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​​​Toddler email series Issue12345

The Many Levels of Behavior

With child behavior, there is almost always much more than meets the eye. Because it occurs on so many different levels, ​child behavior that seems simple and routine can often be much more complex and meaningful.

For example, a toddler's chronic pattern of getting into cupboards, drawers and closed rooms, even after being told not to, could easily be perceived as simple mischief. When the toddler's parents view the behavior on that level, they see it as unacceptable and worthy of discipline. But the behavior also could be viewed on a more complex and meaningful level as child exploration. At that level, a child might soldier on to achieve future discoveries even when he regularly encounters an angry parent who gives consequences to make the behavior stop. When parents are able to see that the child's behavior is not mere disobedience, but is born out of natural curiosity (a good trait), they are more likely to accept and appropriately monitor it. And although the behavior may merit cautionary responses to ensure the child's safety, it is less likely to lead to discipline.

There are countless other examples. A young child taking a goldfish out of its bowl may on the surface seem like just a mischievous behavior. But it also could be the child's innocent attempt to express physical affection to a pet.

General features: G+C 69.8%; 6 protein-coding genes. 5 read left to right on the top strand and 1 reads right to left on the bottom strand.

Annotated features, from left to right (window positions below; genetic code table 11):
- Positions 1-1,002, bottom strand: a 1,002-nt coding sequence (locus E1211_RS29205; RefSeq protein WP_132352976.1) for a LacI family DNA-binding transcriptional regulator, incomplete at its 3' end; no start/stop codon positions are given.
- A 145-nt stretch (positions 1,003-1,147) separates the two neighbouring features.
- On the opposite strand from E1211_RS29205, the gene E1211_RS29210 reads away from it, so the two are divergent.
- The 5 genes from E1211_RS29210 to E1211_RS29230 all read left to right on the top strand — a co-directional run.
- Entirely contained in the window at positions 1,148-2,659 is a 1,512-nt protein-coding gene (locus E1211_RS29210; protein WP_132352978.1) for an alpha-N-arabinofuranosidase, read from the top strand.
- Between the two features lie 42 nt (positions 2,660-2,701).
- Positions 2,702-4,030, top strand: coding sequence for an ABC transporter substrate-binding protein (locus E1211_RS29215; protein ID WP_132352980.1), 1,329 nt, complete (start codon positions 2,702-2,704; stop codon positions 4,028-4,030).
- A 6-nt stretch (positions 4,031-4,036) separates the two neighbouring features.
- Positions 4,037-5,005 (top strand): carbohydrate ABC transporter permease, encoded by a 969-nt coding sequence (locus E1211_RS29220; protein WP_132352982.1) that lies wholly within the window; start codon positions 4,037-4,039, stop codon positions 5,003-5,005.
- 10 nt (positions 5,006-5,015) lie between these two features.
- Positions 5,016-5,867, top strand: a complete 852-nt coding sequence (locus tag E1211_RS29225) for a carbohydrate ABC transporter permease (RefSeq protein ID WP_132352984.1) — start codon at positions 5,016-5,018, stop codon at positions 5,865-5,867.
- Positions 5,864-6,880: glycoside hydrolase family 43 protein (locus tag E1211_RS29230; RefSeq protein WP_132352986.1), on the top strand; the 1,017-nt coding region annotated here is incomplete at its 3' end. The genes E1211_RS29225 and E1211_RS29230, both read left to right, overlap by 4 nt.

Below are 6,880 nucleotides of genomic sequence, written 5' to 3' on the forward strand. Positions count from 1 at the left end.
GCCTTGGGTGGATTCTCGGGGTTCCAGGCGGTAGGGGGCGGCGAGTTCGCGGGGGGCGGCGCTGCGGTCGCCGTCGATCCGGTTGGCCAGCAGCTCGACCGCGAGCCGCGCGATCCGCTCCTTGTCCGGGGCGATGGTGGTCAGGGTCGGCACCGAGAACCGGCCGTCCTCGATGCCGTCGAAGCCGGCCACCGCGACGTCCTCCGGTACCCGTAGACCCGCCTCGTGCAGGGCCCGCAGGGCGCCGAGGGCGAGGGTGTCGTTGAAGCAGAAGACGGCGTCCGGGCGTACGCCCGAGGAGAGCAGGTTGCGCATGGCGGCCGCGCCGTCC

The point is that child behavior often can appear to be oppositional, selfish or generally unacceptable if viewed only at its very basic level. However, the same behavior also can involve something broader and more meaningful. This doesn't mean the behavior should be ignored, especially if it is inappropriate. But by looking at the bigger picture of a child's behavior, parents can gain a fuller understanding of what they're dealing with and exercise more flexibility in how they respond.

Teaching Activity

Walk in Their Shoes

Put yourself in the shoes of your toddler this week. Focus very hard on trying to understand why he or she does things. Spend your free time actively playing with your child. Do what he or she is doing without interrupting, and let your toddler explore and figure things out on his or her own. Keep an eye out for specific misbehaviors during the week and correct them with as few words as possible. Pay particular attention when your toddler misbehaves, and try to determine if your toddler is using the behavior to get a need met at another level. Then address the behavior by teaching your child another way to get the need met in an appropriate way.

Social Skills

Accepting "No" for an Answer

This is one of the best social skills your child can learn because it is one he or she will use often! The steps are simple:

  • Look - Look at the person.
  • Say - Say "Okay."
  • Calm - Stay Calm.
  • Later - If you disagree, ask later.

It helps to write down the steps of this skill (or any skill you are teaching) and hang them on the fridge. When you are teaching, you can walk over and read the steps aloud as you teach your child how to accept "No" for an answer.

Coming up in Issue 4

The Ins and Outs of Using Time-Out


Practice Time-Out


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